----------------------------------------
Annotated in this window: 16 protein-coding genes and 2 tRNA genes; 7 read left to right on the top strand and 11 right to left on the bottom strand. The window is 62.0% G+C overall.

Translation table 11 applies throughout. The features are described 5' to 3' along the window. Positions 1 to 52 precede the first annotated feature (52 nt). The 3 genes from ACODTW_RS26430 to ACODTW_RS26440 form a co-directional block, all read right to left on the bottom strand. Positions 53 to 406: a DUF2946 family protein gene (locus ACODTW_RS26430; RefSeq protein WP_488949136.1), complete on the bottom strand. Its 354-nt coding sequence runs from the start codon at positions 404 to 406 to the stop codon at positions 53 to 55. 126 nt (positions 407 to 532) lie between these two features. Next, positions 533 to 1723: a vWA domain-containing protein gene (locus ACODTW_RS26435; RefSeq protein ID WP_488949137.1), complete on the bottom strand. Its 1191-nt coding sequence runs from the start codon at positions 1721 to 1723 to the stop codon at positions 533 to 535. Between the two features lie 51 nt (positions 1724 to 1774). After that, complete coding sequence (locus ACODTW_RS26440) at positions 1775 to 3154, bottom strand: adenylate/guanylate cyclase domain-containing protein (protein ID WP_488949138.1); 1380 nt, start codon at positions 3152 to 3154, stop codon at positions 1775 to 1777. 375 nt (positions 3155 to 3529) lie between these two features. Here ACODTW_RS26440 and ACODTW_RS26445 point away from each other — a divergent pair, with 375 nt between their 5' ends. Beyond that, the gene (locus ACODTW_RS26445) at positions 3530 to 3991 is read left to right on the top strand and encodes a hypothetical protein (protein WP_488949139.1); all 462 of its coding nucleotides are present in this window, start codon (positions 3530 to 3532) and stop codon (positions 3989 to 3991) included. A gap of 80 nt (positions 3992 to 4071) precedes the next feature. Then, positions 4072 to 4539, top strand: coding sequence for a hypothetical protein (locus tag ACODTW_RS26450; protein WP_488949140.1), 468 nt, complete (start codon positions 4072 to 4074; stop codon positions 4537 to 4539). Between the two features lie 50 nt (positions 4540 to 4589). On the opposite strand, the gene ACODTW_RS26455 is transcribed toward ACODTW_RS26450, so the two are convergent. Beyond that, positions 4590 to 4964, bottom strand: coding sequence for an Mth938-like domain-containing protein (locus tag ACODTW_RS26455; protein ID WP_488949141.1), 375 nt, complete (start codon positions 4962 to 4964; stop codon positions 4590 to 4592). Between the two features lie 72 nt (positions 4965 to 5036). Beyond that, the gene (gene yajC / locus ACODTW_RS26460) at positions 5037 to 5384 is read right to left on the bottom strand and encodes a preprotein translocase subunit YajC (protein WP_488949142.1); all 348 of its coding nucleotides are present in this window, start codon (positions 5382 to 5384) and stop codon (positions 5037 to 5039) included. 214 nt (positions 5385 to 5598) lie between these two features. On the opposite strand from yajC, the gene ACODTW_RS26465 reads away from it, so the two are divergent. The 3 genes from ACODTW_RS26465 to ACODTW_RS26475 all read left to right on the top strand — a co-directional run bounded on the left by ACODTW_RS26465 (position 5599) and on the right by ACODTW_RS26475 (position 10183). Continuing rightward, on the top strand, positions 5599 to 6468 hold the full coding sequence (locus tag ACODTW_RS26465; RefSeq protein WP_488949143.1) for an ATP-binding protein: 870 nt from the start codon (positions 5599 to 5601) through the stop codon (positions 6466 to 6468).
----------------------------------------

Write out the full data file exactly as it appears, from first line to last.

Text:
Annotated in this window: 16 protein-coding genes and 2 tRNA genes; 7 read left to right on the top strand and 11 right to left on the bottom strand. The window is 62.0% G+C overall.

Translation table 11 applies throughout. The features are described 5' to 3' along the window. Positions 1 to 52 precede the first annotated feature (52 nt). The 3 genes from ACODTW_RS26430 to ACODTW_RS26440 form a co-directional block, all read right to left on the bottom strand. Positions 53 to 406: a DUF2946 family protein gene (locus ACODTW_RS26430; RefSeq protein WP_488949136.1), complete on the bottom strand. Its 354-nt coding sequence runs from the start codon at positions 404 to 406 to the stop codon at positions 53 to 55. 126 nt (positions 407 to 532) lie between these two features. Next, positions 533 to 1723: a vWA domain-containing protein gene (locus ACODTW_RS26435; RefSeq protein ID WP_488949137.1), complete on the bottom strand. Its 1191-nt coding sequence runs from the start codon at positions 1721 to 1723 to the stop codon at positions 533 to 535. Between the two features lie 51 nt (positions 1724 to 1774). After that, complete coding sequence (locus ACODTW_RS26440) at positions 1775 to 3154, bottom strand: adenylate/guanylate cyclase domain-containing protein (protein ID WP_488949138.1); 1380 nt, start codon at positions 3152 to 3154, stop codon at positions 1775 to 1777. 375 nt (positions 3155 to 3529) lie between these two features. Here ACODTW_RS26440 and ACODTW_RS26445 point away from each other — a divergent pair, with 375 nt between their 5' ends. Beyond that, the gene (locus ACODTW_RS26445) at positions 3530 to 3991 is read left to right on the top strand and encodes a hypothetical protein (protein WP_488949139.1); all 462 of its coding nucleotides are present in this window, start codon (positions 3530 to 3532) and stop codon (positions 3989 to 3991) included. A gap of 80 nt (positions 3992 to 4071) precedes the next feature. Then, positions 4072 to 4539, top strand: coding sequence for a hypothetical protein (locus tag ACODTW_RS26450; protein WP_488949140.1), 468 nt, complete (start codon positions 4072 to 4074; stop codon positions 4537 to 4539). Between the two features lie 50 nt (positions 4540 to 4589). On the opposite strand, the gene ACODTW_RS26455 is transcribed toward ACODTW_RS26450, so the two are convergent. Beyond that, positions 4590 to 4964, bottom strand: coding sequence for an Mth938-like domain-containing protein (locus tag ACODTW_RS26455; protein ID WP_488949141.1), 375 nt, complete (start codon positions 4962 to 4964; stop codon positions 4590 to 4592). Between the two features lie 72 nt (positions 4965 to 5036). Beyond that, the gene (gene yajC / locus ACODTW_RS26460) at positions 5037 to 5384 is read right to left on the bottom strand and encodes a preprotein translocase subunit YajC (protein WP_488949142.1); all 348 of its coding nucleotides are present in this window, start codon (positions 5382 to 5384) and stop codon (positions 5037 to 5039) included. 214 nt (positions 5385 to 5598) lie between these two features. On the opposite strand from yajC, the gene ACODTW_RS26465 reads away from it, so the two are divergent. The 3 genes from ACODTW_RS26465 to ACODTW_RS26475 all read left to right on the top strand — a co-directional run bounded on the left by ACODTW_RS26465 (position 5599) and on the right by ACODTW_RS26475 (position 10183). Continuing rightward, on the top strand, positions 5599 to 6468 hold the full coding sequence (locus tag ACODTW_RS26465; RefSeq protein WP_488949143.1) for an ATP-binding protein: 870 nt from the start codon (positions 5599 to 5601) through the stop codon (positions 6466 to 6468).